Statement of Accounts for the 2018-19 financial year

The annual College financial statements for the financial year 2018-19 were approved and given an unqualified audit report by our auditors, Scott-Moncrieff in September 2019. They were then presented and approved through the College Finance, Audit and Risk Committee, and College Council in October 2019.

The College reported an overall deficit of £0.598M for the year, and a corresponding reduction in charitable funds to £22.761M, down from £23.359M reported in the previous year. This position does however include a significant benefit gained from the College investment portfolio of +£1.254M against the prior year. Without these gains, the underlying operating performance of the College would have been closer to a budget deficit of £1.852M. Despite seeing growth in income across all our activities over the past three years, the elected Trustees of the College are accountable to the Fellowship and Membership of the College to safeguard its long-term prosperity. Council took a number of difficult and challenging decisions towards the end of the financial year to address this unsustainable position.

Overall income grew to £6.968M, an increase of £0.320M (+4.8%) on prior year. There was sizeable growth in our education income, increasing by +£0.240M (+24%) on prior year. Examinations income increased by £0.059M (+2.6%) and although overall Membership numbers grew by +4.6% to 14,590, income slowed for the first time in five years and we saw a reduction of £0.057M, (-2.6%) against prior year – a priority that is being actively addressed through our renewed focus on membership recruitment and retention, particularly in the UK. 1599 Ltd has also more than doubled its turnover in 12 months and grown by +£0.202M (+206%) now that 232 St Vincent Street has been fully operational for the year following its refurbishment in late 2017.

Dividend income generated from investments was in line with expectations at £0.582M. The College investment portfolio sits at £18.076M at the year-end and has realised a +3.2% dividend yield over the year, as well as the net capital gain of + £1.254M noted above.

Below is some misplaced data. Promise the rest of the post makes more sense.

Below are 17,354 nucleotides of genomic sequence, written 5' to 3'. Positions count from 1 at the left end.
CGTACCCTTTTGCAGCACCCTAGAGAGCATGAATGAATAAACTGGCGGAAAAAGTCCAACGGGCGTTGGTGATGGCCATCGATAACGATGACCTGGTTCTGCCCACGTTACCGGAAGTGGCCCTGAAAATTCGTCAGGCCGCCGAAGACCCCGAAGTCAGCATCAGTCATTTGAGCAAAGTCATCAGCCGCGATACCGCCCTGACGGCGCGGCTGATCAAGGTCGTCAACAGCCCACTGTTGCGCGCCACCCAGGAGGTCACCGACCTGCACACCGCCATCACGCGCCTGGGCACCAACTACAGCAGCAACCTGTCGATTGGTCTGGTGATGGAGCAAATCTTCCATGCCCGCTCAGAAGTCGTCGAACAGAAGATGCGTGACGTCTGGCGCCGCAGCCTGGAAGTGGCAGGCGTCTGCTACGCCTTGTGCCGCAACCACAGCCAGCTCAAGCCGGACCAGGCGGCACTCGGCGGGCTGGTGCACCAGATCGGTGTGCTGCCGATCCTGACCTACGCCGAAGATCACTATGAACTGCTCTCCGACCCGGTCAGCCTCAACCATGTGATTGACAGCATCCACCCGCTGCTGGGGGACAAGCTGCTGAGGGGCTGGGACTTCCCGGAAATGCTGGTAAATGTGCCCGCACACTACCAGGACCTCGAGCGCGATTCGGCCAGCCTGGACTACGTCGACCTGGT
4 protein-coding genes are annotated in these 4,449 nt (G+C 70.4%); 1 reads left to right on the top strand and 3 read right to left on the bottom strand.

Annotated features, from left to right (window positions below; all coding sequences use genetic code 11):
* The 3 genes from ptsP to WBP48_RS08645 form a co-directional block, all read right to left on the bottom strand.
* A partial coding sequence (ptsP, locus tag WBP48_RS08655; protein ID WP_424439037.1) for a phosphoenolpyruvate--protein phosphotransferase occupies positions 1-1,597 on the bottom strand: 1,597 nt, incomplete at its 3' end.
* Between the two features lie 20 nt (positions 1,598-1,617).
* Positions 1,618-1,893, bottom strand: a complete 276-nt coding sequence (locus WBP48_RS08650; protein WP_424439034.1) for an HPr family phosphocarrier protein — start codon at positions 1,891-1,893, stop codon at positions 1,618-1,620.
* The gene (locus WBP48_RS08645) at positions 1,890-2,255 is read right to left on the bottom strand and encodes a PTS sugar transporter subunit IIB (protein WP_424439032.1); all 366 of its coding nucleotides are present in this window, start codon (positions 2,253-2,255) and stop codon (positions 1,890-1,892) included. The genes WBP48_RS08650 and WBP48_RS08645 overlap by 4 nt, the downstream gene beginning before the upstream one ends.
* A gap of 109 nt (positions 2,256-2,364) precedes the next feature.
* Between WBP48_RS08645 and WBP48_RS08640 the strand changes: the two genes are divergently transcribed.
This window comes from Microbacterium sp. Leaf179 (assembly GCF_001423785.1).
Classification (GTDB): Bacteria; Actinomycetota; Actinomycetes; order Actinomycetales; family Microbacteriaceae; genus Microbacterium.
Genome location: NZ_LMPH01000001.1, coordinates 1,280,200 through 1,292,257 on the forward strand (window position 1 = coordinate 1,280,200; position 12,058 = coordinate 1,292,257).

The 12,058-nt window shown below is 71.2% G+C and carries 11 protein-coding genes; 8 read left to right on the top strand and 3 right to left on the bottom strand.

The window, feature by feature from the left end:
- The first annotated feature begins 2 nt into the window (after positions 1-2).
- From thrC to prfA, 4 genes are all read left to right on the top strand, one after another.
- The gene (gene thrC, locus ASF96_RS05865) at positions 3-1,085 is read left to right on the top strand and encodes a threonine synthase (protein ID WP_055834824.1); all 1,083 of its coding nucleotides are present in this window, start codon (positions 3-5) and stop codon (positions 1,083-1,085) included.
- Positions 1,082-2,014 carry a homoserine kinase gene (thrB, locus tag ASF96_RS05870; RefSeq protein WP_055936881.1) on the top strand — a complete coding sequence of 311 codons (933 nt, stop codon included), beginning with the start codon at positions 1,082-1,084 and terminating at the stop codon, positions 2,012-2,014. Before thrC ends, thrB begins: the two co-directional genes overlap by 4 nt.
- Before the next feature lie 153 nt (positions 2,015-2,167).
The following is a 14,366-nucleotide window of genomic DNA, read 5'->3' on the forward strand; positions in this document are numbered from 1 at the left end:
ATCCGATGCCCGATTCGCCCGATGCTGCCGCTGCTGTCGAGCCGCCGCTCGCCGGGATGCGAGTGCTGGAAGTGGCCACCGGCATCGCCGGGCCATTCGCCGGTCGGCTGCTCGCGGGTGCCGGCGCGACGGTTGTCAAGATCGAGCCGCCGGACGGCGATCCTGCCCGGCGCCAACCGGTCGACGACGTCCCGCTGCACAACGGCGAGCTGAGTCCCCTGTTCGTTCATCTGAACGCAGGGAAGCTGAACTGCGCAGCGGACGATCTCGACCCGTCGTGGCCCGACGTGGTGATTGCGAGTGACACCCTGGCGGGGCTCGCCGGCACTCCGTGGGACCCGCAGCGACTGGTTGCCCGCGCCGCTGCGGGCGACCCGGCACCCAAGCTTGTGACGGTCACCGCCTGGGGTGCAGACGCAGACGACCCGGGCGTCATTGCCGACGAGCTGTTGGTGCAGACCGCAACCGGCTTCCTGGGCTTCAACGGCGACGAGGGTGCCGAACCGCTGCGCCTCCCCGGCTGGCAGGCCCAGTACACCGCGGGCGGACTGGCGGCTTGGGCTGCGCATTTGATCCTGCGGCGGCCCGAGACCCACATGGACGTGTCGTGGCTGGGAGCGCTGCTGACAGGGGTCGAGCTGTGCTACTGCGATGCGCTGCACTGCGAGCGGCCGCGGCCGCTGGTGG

Expenditure increased by £1.141M to £8.820M (+14.9%). Increased staffing costs were the major contributing factor to this and approval of these resources had been based on the College plans to grow its core activities and income levels. Despite the gains made to grow income, the rate of growth in operating expenditure has outstripped these and the level of the underlying budget deficit has become unsustainable.

Throughout the year, additional savings were made in direct expenditures to improve our margins from Exams, Membership and Education. All other areas of indirect expenditure we also reviewed. A decision was taken through College Council in the latter part of the year to reduce the overall level of staffing costs through a College-wide restructure. These plans will realise a full year saving of £0.610M in staffing costs. An exceptional one-off cost for staff redundancies (£0.272M) is included in the 2018-19 expenditure statements.

Through these measures, the College is focussing its resources on its core activities, and on membership recruitment and retention in particular. The full year impact of the restructuring will bring our cost base back down towards 2017/18 levels, and will reduce our forecast operating deficit to (£0.450M) at the end of the 2019/20 financial year from (£1.852M) in 2018-19. Thereafter, the College is planning to reach a breakeven budget position in the following (2020/21) financial year.